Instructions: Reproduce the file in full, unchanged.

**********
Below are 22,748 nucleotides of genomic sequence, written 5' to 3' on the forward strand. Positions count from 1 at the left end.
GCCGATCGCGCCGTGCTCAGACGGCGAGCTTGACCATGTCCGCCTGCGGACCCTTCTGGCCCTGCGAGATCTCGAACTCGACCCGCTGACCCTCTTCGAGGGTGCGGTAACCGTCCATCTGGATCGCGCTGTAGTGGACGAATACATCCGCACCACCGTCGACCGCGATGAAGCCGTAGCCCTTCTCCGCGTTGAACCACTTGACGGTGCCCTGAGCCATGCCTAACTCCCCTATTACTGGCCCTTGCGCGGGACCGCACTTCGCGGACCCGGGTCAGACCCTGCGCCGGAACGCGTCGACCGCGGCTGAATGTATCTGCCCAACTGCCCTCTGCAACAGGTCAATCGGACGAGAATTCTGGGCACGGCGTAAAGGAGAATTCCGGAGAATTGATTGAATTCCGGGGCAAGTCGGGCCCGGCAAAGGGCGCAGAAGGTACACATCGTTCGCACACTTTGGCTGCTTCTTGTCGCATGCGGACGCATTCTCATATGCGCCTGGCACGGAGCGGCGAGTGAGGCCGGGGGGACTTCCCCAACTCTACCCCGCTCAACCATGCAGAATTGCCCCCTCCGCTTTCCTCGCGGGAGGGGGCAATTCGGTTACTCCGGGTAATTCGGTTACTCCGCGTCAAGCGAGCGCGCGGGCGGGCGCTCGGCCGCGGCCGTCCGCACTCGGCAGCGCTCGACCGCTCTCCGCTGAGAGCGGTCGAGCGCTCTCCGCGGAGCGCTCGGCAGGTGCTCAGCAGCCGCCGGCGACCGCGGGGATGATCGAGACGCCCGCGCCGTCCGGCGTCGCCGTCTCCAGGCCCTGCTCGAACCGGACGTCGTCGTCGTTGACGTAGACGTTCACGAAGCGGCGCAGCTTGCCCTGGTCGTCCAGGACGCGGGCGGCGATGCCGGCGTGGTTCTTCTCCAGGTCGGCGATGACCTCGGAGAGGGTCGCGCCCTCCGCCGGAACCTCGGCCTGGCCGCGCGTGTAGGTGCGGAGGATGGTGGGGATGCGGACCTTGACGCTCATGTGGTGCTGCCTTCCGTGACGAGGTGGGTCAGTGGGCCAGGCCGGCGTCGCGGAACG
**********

Below are 22,748 nucleotides of genomic sequence, written 5' to 3' on the forward strand. Positions count from 1 at the left end.
GCCGATCGCGCCGTGCTCAGACGGCGAGCTTGACCATGTCCGCCTGCGGACCCTTCTGGCCCTGCGAGATCTCGAACTCGACCCGCTGACCCTCTTCGAGGGTGCGGTAACCGTCCATCTGGATCGCGCTGTAGTGGACGAATACATCCGCACCACCGTCGACCGCGATGAAGCCGTAGCCCTTCTCCGCGTTGAACCACTTGACGGTGCCCTGAGCCATGCCTAACTCCCCTATTACTGGCCCTTGCGCGGGACCGCACTTCGCGGACCCGGGTCAGACCCTGCGCCGGAACGCGTCGACCGCGGCTGAATGTATCTGCCCAACTGCCCTCTGCAACAGGTCAATCGGACGAGAATTCTGGGCACGGCGTAAAGGAGAATTCCGGAGAATTGATTGAATTCCGGGGCAAGTCGGGCCCGGCAAAGGGCGCAGAAGGTACACATCGTTCGCACACTTTGGCTGCTTCTTGTCGCATGCGGACGCATTCTCATATGCGCCTGGCACGGAGCGGCGAGTGAGGCCGGGGGGACTTCCCCAACTCTACCCCGCTCAACCATGCAGAATTGCCCCCTCCGCTTTCCTCGCGGGAGGGGGCAATTCGGTTACTCCGGGTAATTCGGTTACTCCGCGTCAAGCGAGCGCGCGGGCGGGCGCTCGGCCGCGGCCGTCCGCACTCGGCAGCGCTCGACCGCTCTCCGCTGAGAGCGGTCGAGCGCTCTCCGCGGAGCGCTCGGCAGGTGCTCAGCAGCCGCCGGCGACCGCGGGGATGATCGAGACGCCCGCGCCGTCCGGCGTCGCCGTCTCCAGGCCCTGCTCGAACCGGACGTCGTCGTCGTTGACGTAGACGTTCACGAAGCGGCGCAGCTTGCCCTGGTCGTCCAGGACGCGGGCGGCGATGCCGGCGTGGTTCTTCTCCAGGTCGGCGATGACCTCGGAGAGGGTCGCGCCCTCCGCCGGAACCTCGGCCTGGCCGCGCGTGTAGGTGCGGAGGATGGTGGGGATGCGGACCTTGACGCTCATGTGGTGCTGCCTTCCGTGACGAGGTGGGTCAGTGGGCCAGGCCGGCGTCGCGGAACG